Parent book choices: How do parents select books to share with infants and toddlers with language impairment?

Journal of Early Childhood Literacy, Ahead of Print.
Book-sharing with young children is an established vehicle for promoting early language development and pre-literacy skills. Although parents are widely encouraged to read to their child and existing interventions provide instruction on book-sharing strategies, there is a prominent lack of guidance for parents on how to choose the book itself. Importantly, there is a foundational lack of knowledge on the factors that parents take into consideration when choosing books to share with their young child. While understanding that parent book-choice is important for all children, it may be particularly important for those with language-impairment (LI), since book-sharing is an evidence-based intervention approach and widely recommended to promote language for LI populations. This qualitative study examines parents’ book selection choices, and the elements they consider, when choosing books to share with their infants and toddlers with LI. Participants included 13 parents of young children aged 19–29 months (9 males, 4 females; mean age = 25 months) receiving Part C services. Parent responses indicated that the most common themes considered included physical aesthetics, text difficulty, physical properties, educational considerations and content; the relative importance of these themes varied depending on context. Results are framed in the context of research on parent-child book-sharing interactions. Recommendations for practitioners working with parents and young children with LI during book-sharing are also highlighted.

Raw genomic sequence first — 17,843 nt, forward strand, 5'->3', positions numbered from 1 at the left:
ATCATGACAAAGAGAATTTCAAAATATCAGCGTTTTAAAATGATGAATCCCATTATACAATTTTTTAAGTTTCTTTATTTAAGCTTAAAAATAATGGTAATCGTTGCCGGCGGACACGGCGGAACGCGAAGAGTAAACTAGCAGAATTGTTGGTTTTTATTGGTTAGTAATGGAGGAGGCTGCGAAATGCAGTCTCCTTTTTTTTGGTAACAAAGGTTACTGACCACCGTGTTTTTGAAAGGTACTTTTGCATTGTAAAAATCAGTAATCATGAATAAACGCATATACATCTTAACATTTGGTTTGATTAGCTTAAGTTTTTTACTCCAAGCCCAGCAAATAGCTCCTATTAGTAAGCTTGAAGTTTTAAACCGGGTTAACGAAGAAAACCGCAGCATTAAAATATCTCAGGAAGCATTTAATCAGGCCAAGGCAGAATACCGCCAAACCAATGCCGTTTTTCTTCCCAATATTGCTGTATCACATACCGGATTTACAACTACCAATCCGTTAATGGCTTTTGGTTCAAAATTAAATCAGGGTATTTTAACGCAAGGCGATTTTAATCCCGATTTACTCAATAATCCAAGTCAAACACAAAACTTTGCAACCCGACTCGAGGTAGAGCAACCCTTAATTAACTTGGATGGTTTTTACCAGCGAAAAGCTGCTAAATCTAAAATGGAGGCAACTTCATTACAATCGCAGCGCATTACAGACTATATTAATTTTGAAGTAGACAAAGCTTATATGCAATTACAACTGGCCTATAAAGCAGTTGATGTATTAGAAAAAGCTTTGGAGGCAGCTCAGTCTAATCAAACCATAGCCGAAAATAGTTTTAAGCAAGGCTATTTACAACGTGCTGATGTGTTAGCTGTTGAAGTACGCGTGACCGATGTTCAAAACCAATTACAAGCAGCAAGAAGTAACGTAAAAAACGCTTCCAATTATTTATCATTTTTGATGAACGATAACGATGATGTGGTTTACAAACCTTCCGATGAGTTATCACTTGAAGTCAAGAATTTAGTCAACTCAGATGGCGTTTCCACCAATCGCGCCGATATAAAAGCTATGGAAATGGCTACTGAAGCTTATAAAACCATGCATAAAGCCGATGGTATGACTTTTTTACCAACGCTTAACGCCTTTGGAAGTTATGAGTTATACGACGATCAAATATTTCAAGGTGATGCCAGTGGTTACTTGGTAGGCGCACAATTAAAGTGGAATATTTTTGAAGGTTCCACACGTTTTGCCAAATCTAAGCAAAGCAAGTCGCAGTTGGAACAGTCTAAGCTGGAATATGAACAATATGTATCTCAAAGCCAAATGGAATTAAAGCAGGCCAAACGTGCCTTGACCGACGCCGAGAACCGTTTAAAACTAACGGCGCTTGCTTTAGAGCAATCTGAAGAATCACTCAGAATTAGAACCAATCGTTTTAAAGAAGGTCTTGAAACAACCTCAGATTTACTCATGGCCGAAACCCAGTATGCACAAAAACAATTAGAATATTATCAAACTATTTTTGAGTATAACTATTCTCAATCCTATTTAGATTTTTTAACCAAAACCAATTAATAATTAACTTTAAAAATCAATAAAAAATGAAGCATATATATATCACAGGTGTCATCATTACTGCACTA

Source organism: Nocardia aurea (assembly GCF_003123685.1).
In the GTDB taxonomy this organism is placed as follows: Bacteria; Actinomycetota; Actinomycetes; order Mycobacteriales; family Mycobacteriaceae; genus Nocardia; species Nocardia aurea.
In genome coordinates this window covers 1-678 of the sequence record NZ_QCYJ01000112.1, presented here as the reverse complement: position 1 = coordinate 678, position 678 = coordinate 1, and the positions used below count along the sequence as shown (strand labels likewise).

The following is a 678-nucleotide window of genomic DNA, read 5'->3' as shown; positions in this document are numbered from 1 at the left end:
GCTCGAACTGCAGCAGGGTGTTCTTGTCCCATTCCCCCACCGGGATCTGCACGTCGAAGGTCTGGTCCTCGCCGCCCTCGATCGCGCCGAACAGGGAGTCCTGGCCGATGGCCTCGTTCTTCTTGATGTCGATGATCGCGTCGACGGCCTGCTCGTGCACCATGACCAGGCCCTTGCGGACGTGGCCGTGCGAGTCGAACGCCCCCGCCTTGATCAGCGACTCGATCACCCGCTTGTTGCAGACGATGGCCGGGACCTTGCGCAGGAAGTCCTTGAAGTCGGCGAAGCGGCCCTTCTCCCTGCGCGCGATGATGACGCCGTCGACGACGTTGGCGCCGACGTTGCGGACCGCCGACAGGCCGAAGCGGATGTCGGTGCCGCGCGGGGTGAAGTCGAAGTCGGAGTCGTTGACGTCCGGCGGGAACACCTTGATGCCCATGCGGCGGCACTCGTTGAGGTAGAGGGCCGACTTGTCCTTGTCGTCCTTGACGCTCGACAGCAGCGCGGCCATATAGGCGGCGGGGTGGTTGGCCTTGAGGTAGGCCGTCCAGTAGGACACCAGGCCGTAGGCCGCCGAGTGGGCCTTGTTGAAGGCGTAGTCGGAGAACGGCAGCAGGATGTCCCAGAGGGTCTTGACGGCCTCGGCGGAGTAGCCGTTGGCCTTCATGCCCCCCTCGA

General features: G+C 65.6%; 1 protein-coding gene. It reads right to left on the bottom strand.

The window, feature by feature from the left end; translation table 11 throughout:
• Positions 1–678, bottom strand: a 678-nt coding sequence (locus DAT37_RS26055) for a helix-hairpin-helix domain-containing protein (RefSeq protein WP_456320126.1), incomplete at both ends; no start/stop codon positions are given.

Source: Early Childhood literacy

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